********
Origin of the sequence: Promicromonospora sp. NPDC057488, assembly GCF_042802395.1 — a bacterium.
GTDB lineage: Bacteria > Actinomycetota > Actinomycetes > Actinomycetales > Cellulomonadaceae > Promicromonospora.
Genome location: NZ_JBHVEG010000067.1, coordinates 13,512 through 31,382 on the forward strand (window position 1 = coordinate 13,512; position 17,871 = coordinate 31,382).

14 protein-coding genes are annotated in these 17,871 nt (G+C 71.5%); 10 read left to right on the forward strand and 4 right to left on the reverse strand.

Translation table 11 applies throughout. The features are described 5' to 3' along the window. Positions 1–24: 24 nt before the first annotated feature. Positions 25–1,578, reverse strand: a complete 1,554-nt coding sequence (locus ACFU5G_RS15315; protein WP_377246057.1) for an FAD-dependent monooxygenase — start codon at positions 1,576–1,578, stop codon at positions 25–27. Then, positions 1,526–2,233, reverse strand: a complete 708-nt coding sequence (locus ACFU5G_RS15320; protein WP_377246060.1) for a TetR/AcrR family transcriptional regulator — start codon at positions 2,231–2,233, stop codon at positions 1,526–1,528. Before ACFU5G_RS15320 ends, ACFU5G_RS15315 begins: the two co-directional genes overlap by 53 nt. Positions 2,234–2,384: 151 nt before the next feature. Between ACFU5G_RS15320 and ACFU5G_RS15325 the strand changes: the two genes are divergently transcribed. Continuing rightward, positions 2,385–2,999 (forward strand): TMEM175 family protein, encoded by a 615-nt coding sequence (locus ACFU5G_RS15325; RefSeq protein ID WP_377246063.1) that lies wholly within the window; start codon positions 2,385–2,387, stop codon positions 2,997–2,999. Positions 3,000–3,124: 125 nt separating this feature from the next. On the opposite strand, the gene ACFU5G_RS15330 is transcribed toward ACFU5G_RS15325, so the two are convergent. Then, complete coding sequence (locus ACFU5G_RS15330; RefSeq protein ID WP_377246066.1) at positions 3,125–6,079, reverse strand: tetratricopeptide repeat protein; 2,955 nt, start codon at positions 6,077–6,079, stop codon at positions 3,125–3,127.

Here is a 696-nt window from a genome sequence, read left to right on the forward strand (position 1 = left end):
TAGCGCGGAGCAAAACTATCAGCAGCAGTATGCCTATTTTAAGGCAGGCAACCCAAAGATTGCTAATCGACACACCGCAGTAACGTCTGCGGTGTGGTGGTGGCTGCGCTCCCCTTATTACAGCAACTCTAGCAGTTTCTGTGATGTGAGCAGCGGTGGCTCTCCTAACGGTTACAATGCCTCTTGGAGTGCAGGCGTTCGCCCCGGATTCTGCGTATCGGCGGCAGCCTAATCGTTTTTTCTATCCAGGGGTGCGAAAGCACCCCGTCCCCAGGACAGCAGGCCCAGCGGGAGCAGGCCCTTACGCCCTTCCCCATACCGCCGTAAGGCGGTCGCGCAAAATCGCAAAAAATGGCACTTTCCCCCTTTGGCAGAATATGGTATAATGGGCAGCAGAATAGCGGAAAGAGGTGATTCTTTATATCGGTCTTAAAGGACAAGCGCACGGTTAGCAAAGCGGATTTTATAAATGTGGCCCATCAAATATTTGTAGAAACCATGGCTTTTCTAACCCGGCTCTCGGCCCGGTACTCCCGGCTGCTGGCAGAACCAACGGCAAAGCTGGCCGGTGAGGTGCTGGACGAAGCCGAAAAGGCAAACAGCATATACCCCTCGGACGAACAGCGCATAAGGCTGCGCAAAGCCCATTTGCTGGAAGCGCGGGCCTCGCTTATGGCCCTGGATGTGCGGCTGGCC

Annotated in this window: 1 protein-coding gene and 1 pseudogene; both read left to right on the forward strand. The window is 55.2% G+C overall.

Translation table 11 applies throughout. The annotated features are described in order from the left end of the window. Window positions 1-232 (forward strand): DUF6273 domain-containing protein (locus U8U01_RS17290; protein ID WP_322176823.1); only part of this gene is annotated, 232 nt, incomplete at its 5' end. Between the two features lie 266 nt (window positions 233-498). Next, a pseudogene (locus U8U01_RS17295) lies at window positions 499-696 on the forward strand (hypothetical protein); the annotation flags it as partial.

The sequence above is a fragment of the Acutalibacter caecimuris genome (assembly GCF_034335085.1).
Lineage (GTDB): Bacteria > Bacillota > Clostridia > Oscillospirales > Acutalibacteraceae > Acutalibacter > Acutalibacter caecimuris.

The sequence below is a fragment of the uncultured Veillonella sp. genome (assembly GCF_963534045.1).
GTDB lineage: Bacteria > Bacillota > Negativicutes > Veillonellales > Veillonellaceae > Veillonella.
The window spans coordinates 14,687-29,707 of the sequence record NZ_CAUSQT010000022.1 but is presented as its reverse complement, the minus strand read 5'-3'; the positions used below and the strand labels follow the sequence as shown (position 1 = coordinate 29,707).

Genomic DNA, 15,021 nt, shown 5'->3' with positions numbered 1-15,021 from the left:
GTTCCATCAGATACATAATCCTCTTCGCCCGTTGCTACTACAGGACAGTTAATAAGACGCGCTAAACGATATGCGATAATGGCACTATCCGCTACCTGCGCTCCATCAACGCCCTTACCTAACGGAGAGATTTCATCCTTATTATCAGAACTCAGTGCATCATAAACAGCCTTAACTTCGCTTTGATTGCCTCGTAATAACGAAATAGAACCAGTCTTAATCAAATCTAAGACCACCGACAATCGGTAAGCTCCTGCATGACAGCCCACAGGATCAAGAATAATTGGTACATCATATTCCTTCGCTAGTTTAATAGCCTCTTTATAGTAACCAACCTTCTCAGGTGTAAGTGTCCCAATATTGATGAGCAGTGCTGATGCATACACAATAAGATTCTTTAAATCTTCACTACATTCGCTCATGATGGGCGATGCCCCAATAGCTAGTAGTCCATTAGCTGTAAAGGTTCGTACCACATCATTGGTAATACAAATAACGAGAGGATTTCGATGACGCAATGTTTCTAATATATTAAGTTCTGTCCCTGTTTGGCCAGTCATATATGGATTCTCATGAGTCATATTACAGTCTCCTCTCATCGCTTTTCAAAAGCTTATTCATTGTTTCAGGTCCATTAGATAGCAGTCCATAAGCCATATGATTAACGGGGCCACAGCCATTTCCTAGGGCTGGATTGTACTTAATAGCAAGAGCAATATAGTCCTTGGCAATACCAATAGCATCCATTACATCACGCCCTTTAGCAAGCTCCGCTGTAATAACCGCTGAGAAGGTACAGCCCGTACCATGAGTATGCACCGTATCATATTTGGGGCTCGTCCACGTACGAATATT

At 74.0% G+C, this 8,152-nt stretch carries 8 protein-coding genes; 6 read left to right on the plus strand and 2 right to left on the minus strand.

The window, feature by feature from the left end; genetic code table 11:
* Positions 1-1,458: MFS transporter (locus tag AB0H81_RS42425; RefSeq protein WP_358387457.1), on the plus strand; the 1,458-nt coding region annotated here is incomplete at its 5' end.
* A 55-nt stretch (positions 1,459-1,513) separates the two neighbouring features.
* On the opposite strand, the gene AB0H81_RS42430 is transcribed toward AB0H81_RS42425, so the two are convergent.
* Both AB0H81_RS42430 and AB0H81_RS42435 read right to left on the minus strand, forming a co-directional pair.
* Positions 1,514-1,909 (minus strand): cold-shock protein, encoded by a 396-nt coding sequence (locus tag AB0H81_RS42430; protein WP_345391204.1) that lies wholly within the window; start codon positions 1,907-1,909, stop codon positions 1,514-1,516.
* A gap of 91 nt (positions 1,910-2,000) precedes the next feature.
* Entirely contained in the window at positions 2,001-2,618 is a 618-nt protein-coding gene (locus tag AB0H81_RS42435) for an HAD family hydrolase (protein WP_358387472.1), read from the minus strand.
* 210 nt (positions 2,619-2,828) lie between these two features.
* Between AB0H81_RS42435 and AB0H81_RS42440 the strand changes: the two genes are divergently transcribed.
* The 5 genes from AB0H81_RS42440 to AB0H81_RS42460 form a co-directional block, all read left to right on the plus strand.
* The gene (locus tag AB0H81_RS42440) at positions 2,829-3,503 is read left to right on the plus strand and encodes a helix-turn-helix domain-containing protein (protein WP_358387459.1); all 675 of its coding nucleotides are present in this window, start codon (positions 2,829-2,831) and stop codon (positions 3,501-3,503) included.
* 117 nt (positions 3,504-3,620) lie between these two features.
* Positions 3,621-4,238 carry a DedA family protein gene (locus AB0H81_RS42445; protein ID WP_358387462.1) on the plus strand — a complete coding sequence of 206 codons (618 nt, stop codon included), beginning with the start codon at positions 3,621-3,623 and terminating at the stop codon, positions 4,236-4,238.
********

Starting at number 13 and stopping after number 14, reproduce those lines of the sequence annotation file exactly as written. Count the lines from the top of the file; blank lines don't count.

GTDB lineage: Bacteria > Bacillota > Negativicutes > Veillonellales > Veillonellaceae > Veillonella.
The window spans coordinates 14,687-29,707 of the sequence record NZ_CAUSQT010000022.1 but is presented as its reverse complement, the minus strand read 5'-3'; the positions used below and the strand labels follow the sequence as shown (position 1 = coordinate 29,707).